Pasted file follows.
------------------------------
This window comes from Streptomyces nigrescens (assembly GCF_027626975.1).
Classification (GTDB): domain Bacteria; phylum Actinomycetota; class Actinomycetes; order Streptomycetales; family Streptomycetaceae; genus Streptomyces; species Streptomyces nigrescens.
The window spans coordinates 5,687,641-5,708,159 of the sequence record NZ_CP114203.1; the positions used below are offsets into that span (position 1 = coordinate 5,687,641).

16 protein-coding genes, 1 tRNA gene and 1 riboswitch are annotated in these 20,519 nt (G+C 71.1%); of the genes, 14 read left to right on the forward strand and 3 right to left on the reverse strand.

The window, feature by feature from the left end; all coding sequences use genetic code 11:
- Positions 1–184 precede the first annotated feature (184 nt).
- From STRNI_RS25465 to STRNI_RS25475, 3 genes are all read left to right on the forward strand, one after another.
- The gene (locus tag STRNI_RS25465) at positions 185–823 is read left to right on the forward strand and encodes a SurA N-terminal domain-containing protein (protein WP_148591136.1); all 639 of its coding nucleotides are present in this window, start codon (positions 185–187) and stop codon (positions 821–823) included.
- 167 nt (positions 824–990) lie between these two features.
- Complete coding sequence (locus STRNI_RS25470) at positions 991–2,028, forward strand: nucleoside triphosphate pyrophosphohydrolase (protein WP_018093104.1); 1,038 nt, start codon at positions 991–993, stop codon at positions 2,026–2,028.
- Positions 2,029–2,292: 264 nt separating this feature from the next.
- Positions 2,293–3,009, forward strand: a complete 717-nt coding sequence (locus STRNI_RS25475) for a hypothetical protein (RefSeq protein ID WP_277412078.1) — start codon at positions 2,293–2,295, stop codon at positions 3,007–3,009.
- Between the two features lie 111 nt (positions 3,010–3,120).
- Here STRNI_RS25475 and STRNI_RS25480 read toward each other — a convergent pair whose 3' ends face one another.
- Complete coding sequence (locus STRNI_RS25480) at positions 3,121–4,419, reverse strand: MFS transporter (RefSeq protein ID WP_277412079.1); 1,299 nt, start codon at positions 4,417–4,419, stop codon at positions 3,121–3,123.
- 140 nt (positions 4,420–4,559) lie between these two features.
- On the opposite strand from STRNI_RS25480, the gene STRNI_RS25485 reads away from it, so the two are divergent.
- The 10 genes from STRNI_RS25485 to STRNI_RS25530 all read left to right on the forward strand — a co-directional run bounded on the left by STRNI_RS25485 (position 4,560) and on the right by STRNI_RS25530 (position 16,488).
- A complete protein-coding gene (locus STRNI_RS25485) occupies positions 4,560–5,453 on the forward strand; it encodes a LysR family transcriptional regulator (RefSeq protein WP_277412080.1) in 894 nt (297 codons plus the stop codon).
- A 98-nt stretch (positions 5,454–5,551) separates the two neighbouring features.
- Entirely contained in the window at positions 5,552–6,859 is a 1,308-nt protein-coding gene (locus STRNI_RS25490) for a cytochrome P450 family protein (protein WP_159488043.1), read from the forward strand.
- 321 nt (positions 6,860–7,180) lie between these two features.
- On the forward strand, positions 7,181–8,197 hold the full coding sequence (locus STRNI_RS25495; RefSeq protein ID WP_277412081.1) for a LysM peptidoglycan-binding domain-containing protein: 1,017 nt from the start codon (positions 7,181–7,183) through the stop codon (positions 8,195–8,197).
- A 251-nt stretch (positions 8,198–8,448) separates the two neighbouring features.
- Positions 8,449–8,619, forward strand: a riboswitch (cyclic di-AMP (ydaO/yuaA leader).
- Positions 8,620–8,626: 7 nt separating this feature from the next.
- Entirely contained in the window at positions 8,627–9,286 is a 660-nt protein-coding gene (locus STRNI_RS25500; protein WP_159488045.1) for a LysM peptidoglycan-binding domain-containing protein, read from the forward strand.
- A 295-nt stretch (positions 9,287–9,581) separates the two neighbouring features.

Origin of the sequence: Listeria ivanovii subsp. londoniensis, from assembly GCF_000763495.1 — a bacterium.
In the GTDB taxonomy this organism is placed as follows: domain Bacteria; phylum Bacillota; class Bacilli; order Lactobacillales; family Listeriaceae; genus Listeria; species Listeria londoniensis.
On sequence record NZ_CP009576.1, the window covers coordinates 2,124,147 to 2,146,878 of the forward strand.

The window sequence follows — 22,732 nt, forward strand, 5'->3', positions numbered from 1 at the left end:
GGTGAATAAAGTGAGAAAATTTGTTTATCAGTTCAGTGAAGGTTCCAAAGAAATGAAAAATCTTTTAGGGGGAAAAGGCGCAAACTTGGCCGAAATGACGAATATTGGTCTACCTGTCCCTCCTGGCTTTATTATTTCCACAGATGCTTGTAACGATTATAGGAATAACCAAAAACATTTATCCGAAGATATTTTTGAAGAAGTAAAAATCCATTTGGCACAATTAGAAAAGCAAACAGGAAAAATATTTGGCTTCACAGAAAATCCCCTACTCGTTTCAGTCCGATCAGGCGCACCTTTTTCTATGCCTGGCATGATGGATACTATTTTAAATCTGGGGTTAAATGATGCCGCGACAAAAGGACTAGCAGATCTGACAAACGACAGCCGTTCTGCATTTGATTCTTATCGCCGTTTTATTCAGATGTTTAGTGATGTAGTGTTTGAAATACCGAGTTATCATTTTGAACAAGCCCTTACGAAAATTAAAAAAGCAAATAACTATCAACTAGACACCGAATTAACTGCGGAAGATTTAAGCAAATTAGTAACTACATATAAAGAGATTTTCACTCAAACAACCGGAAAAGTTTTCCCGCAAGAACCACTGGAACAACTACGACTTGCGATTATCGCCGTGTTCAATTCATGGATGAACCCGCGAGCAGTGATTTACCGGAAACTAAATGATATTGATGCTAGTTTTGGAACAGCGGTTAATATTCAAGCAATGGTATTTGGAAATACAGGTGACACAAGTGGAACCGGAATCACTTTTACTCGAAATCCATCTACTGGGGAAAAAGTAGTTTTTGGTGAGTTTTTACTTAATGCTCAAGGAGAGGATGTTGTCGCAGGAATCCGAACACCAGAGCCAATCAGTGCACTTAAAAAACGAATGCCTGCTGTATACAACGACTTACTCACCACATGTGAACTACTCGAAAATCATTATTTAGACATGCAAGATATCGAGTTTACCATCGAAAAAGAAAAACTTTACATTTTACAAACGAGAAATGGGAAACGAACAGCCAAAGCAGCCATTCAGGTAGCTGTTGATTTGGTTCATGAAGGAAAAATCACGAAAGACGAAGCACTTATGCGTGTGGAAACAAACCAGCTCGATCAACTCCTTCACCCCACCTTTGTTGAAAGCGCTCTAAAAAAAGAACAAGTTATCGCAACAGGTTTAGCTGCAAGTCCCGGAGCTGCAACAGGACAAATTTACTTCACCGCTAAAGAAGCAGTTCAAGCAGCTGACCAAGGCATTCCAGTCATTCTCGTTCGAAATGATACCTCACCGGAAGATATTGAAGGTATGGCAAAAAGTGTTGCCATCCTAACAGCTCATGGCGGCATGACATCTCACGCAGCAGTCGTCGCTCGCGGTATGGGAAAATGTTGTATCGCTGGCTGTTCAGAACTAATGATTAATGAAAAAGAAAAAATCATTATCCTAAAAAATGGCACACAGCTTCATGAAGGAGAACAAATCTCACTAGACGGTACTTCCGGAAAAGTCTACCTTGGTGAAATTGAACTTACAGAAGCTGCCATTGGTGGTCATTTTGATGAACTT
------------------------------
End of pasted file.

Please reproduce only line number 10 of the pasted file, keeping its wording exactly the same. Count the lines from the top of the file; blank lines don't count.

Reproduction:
- Complete coding sequence (locus STRNI_RS25470) at positions 991–2,028, forward strand: nucleoside triphosphate pyrophosphohydrolase (protein WP_018093104.1); 1,038 nt, start codon at positions 991–993, stop codon at positions 2,026–2,028.